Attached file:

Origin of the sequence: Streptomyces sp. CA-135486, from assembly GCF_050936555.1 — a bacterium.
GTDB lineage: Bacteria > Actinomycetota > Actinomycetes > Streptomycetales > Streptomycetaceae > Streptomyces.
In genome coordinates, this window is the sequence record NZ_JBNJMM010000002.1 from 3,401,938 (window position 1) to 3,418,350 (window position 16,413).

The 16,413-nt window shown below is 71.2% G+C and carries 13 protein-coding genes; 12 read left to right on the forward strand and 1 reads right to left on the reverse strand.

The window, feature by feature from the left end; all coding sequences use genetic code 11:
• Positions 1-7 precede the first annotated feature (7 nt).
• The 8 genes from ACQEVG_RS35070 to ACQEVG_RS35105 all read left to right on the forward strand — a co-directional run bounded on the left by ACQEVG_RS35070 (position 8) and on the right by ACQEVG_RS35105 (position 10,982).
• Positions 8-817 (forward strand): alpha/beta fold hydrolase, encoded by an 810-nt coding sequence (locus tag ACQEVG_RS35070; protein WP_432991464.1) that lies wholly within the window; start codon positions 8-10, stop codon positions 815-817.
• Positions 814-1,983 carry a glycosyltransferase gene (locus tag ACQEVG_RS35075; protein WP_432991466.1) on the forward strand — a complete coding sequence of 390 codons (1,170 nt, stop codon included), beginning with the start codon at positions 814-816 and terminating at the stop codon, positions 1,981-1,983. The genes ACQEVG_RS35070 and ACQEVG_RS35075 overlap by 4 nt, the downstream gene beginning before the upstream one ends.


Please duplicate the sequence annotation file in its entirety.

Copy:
Origin of the sequence: Streptomyces sp. CA-135486, from assembly GCF_050936555.1 — a bacterium.
GTDB lineage: Bacteria > Actinomycetota > Actinomycetes > Streptomycetales > Streptomycetaceae > Streptomyces.
In genome coordinates, this window is the sequence record NZ_JBNJMM010000002.1 from 3,401,938 (window position 1) to 3,418,350 (window position 16,413).

The 16,413-nt window shown below is 71.2% G+C and carries 13 protein-coding genes; 12 read left to right on the forward strand and 1 reads right to left on the reverse strand.

The window, feature by feature from the left end; all coding sequences use genetic code 11:
• Positions 1-7 precede the first annotated feature (7 nt).
• The 8 genes from ACQEVG_RS35070 to ACQEVG_RS35105 all read left to right on the forward strand — a co-directional run bounded on the left by ACQEVG_RS35070 (position 8) and on the right by ACQEVG_RS35105 (position 10,982).
• Positions 8-817 (forward strand): alpha/beta fold hydrolase, encoded by an 810-nt coding sequence (locus tag ACQEVG_RS35070; protein WP_432991464.1) that lies wholly within the window; start codon positions 8-10, stop codon positions 815-817.
• Positions 814-1,983 carry a glycosyltransferase gene (locus tag ACQEVG_RS35075; protein WP_432991466.1) on the forward strand — a complete coding sequence of 390 codons (1,170 nt, stop codon included), beginning with the start codon at positions 814-816 and terminating at the stop codon, positions 1,981-1,983. The genes ACQEVG_RS35070 and ACQEVG_RS35075 overlap by 4 nt, the downstream gene beginning before the upstream one ends.